# why divergence only cares about partial derivative of x, y, z, respectively?

suppose that vector field F = [3xz, 2xy, -yz^2]

then divergence of F is 3z + 2x - 2yz

but I wonder why doesn't consider partial derivative of 3xz w.r.t z, partial derivative of 2xy w.r.t x, and partial derivative of -yz^2 w.r.t y

For example, when I change x, 3xz and 2xy changes together, I think, in divergence formula, it should contain the variation of 2xy when change x.

When vector field F(v1, v2, v3) is given, I think divergence formula should be like this.

$$divF = \frac{\partial v_1}{\partial x} + \frac{\partial v_1}{\partial y} + \frac{\partial v_1}{\partial z} + \frac{\partial v_2}{\partial x} + \frac{\partial v_2}{\partial y} + \frac{\partial v_2}{\partial z} + \frac{\partial v_3}{\partial x} + \frac{\partial v_3}{\partial y} + \frac{\partial v_3}{\partial z}$$

• If you're wondering why divergence is what it is, then in order to get an intelligent answer you need to be clear about what you want the divergence to be. Once you know what defining property you want divergence to have, you can prove that the operation must be what it is. Commented Sep 30, 2017 at 7:13
• I editted it. Thank you Commented Sep 30, 2017 at 7:31
• I didn't mean "What operation do you think it should be", but rather "what property would you want divergence to have". Your operation certainly exists, but I have never seen it used, and certainly not given a name, probably because it doesn't have any nice properties. What does divergence signify to you? Only when you have an answer to that can you try to derive what the algebraic operation ought to be, like I've done below. Commented Sep 30, 2017 at 7:47

To me, divergence at a point signifies the flux of a field out of a small volume (for simplicity, a cube) centered at that point. More specifically, if have a vector field $F$, and we define $C(r,x)$ to be the cube with sides of length $r$, centered at $x$ and with sides aligned with the coordinate axes, then the divergence of $F$ at $x$ is $$\nabla F(x)=\lim_{r\to 0}\frac{1}{r^3}\iint_{\partial C(r,x)}F\cdot \vec n\, dA$$ I'm not going to do all the details of the derivation here, but we can see what happens for a small cube: Take the two faces that are normal to the $x$-axis, and see what happens to the contribution for the integral there. The normal vectors are $[-1,0,0]$ and $[1,0,0]$ respectively, and that makes the contribution equal to $$\frac1{r^3}\left(\iint_{\text{Face }1} F\cdot [-1,0,0]\,dA+\iint_{\text{Face }2} F\cdot [1,0,0]dA\right)\\ =\frac1{r^3}\left(\iint_{\text{Face }1} -F_x\,dA+\iint_{\text{Face }2} F_x\,dA\right)$$ where $F_x$ is the $x$-component of $F$. What are these integrals? They are each done over a face with area $r^2$, and if the cube is small, that means each of them is equal to the area times the value of the integrand at the center point of the face. We get, approximately $$=\frac1{r^3}\left(-r^2F_x(x-[r/2,0,0])+r^2F_x(x+[r/2,0,0])\right)\\ =\frac{F_x(x+[r/2,0,0])-F_x(x-[r/2,0,0])}{r}$$ If we let $r\to 0$ here, we recognize this as $\frac{\partial F_x}{\partial x}$. Similarly, the contribution from the other two pairs of faces become $\frac{\partial F_y}{\partial y}$ and $\frac{\partial F_z}{\partial z}$. Sum them up, and you have the entire divergence.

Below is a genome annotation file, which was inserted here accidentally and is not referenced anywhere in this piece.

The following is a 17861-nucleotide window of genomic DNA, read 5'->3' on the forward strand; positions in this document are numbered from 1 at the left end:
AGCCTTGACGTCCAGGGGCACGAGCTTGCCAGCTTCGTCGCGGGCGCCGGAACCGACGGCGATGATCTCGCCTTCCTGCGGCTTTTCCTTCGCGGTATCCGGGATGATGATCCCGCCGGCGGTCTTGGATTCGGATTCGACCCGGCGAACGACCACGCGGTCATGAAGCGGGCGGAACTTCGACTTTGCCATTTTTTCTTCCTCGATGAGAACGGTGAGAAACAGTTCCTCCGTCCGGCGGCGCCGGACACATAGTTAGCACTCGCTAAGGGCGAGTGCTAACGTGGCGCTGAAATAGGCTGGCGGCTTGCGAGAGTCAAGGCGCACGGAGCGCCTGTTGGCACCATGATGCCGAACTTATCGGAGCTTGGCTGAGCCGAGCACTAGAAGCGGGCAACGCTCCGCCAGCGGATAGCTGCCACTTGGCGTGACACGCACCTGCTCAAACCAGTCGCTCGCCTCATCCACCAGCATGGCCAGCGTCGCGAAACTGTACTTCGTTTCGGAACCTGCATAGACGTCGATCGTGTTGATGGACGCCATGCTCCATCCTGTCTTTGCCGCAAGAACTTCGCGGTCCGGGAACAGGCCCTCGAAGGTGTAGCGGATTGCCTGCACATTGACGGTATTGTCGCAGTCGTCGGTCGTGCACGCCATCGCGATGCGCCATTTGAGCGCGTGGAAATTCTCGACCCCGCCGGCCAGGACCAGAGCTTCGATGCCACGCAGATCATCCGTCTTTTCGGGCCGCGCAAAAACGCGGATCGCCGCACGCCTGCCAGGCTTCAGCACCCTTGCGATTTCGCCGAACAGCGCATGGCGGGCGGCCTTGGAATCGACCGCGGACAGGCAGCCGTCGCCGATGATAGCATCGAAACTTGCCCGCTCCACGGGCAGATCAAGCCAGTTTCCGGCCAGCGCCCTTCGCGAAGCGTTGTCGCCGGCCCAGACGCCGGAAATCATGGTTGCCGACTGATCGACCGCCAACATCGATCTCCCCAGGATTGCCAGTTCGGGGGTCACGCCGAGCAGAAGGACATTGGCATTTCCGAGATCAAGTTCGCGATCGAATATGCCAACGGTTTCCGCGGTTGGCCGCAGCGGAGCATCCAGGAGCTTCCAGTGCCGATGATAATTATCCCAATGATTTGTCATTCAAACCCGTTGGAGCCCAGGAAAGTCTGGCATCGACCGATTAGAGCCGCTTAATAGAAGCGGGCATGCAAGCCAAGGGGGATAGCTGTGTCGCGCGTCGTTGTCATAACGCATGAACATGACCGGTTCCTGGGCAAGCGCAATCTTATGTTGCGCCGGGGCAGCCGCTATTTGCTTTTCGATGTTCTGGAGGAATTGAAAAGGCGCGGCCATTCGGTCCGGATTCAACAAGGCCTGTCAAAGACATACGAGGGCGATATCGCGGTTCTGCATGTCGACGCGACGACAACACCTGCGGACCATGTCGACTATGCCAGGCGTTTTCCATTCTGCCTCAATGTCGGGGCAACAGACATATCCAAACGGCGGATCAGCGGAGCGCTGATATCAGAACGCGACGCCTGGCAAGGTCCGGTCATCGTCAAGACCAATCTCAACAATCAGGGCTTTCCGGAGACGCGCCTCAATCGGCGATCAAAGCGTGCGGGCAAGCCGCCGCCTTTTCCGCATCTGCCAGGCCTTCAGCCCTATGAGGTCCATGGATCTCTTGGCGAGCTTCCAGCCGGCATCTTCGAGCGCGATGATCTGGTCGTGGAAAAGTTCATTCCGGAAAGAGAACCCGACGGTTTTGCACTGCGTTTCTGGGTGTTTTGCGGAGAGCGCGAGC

• this approach explains how the idea of divergence emerges from the concept of flux. thanks for the explanation. Commented Nov 13, 2021 at 9:57

That is a very reasonable guess for what $\textrm{div}F$ should be, if you're thinking of it as a measure of ''how much $F$ is changing'' in some vague sense.

However, there is a more precise quantity of ''change" which we actually want the divergence to measure: at a given point, the divergence measures the flux of $F$ through a small sphere centered at that point.

In other words, suppose at each point in space there is a (flying) ant, and the vector field $F$ describes the velocity the ant's motion at each point. Then we can ask, after 1 second passes will there be more or less (fewer?) ants in a given region?

The answer is that there will be less ants if $\textrm{div}F > 0$, and more ants if $\textrm{div}F<0$. [see https://ka-perseus-images.s3.amazonaws.com/733847896ca352cc429608496cfd1a46a025ad30.svg]

Now, how does this idea translate into the standard formula for divergence? Well, we can test it on two simpler examples: consider $$F_1 = (x,0,0) \quad\text{and}\quad F_2 = (y,0,0).$$ If we think of these two vector fields as describing configurations of ant movements, in each case do the ants become more or less concentrated at a given point? [It may help to sketch out the vector fields, which I haven't done out of laziness.]

The standard divergence formula says $\textrm{div}F_1 = \frac{\partial x}{\partial x} = 1 > 0$ while $\textrm{div}F_2 = \frac{\partial y}{\partial x} = 0$. This should suggest that the ants moving according to $F_1$ will become more sparse, while the ants moving according to $F_2$ will not change their spatial density over time. Does this match what you expect from looking at the two vector fields?

(Beyond looking at these two simple examples, I think the divergence formula comes out the way it does due to the magic of everything behaving linearly. But hopefully these two examples at least will illuminate the issue somwhat.)